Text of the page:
ABC 7: New Sting-Free Device Makes Donating Blood Easier
ABC 7 recently interviewed Armando Romero, associate director of Blood Donor Services at Cedars-Sinai, about the quick and sting-free way the hospital is now checking blood donors’ hemoglobin before they roll up a sleeve to give blood.
A painless ring-shaped sensor placed on the donor’s thumb displays their hemoglobin level and pulse rate in under a minute. The sensor replaces the traditional finger prick method, which uses a needle called a lancet, to measure hemoglobin and ensure that iron levels aren’t too low for a donation.
Romero told ABC 7 news reporter Denise Dador that the finger stab can be more painful than donating blood.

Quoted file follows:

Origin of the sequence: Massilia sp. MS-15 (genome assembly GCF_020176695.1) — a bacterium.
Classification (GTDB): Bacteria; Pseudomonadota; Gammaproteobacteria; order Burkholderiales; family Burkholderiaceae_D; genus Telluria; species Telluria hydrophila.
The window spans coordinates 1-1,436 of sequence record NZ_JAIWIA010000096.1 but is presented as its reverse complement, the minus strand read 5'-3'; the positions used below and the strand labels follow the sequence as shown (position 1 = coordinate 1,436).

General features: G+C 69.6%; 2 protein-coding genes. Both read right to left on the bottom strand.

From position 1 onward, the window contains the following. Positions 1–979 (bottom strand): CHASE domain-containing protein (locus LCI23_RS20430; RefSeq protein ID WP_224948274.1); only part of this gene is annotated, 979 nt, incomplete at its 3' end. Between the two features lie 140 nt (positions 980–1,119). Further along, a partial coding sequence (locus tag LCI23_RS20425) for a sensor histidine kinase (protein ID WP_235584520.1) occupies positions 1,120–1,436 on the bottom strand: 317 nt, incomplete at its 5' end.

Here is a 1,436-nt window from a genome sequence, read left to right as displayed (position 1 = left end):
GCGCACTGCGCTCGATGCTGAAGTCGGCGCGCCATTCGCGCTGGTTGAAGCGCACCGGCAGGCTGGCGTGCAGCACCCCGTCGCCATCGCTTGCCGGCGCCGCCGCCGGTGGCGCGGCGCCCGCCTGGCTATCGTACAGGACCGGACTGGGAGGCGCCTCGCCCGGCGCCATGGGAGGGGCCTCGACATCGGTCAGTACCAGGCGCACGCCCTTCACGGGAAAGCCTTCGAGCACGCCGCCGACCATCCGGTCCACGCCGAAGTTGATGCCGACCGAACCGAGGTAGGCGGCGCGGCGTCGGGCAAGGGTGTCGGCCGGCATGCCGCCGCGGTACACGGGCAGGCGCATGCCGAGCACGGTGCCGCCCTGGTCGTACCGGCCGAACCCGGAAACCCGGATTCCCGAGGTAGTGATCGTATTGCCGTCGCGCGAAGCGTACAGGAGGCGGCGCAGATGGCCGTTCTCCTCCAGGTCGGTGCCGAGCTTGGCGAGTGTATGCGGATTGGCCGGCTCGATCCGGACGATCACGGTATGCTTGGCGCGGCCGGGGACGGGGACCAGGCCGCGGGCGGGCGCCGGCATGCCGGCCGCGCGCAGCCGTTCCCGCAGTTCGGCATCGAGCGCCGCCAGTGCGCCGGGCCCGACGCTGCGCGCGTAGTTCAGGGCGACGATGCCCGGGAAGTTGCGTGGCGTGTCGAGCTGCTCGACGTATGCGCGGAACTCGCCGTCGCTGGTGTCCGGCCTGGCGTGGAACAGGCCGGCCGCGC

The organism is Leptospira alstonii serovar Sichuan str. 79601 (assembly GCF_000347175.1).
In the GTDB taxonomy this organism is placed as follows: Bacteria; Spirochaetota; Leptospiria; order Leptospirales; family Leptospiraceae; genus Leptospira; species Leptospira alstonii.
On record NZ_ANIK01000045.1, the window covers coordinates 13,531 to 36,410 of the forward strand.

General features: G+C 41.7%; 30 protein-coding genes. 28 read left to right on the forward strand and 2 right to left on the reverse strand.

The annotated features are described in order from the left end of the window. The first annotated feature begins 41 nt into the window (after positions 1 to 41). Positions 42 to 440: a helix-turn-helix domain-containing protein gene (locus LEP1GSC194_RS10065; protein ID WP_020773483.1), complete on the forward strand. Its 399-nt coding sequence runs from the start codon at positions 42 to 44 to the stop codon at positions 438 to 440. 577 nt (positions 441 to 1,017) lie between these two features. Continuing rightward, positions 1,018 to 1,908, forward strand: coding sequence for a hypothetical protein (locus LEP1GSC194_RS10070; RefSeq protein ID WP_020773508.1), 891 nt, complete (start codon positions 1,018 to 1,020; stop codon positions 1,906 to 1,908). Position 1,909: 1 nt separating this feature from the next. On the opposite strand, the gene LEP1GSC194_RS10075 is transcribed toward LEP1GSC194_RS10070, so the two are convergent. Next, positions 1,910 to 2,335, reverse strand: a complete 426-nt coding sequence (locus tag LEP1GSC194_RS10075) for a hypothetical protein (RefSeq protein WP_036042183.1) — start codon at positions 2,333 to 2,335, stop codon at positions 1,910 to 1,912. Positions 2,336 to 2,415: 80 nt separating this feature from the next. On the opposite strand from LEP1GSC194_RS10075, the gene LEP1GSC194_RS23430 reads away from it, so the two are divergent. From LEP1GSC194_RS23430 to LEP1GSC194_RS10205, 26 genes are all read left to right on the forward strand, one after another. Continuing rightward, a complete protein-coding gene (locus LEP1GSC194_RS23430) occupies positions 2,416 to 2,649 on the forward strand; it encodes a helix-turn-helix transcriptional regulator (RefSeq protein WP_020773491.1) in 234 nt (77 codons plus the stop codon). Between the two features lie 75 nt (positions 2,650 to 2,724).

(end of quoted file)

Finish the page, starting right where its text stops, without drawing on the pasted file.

“I can attest to that, that at times, it does feel more painful, the actual finger stick, instead of the actual donation process, which you don’t really feel—that’s a quick pinch,” Romero told Dador. “But the finger, when you have that stick, it does feel bruised for a couple of days afterwards.”
Romero told Dador that the sensor, called the OrSense finger cuff, has additional benefits. It’s more cost effective and reduces supplies and waste.
“The bandages involved with that, having to dispose of that biohazardous waste—it’s a long process,” Romero told Dador.
Romero said he expects more hospitals and organizations that collect blood to follow suit and use the finger cuff.
“My sense is that this will quickly catch on, and throughout the country, we’ll be seeing this technology everywhere,” he told Dador.
Click here to watch the entire segment on ABC 7.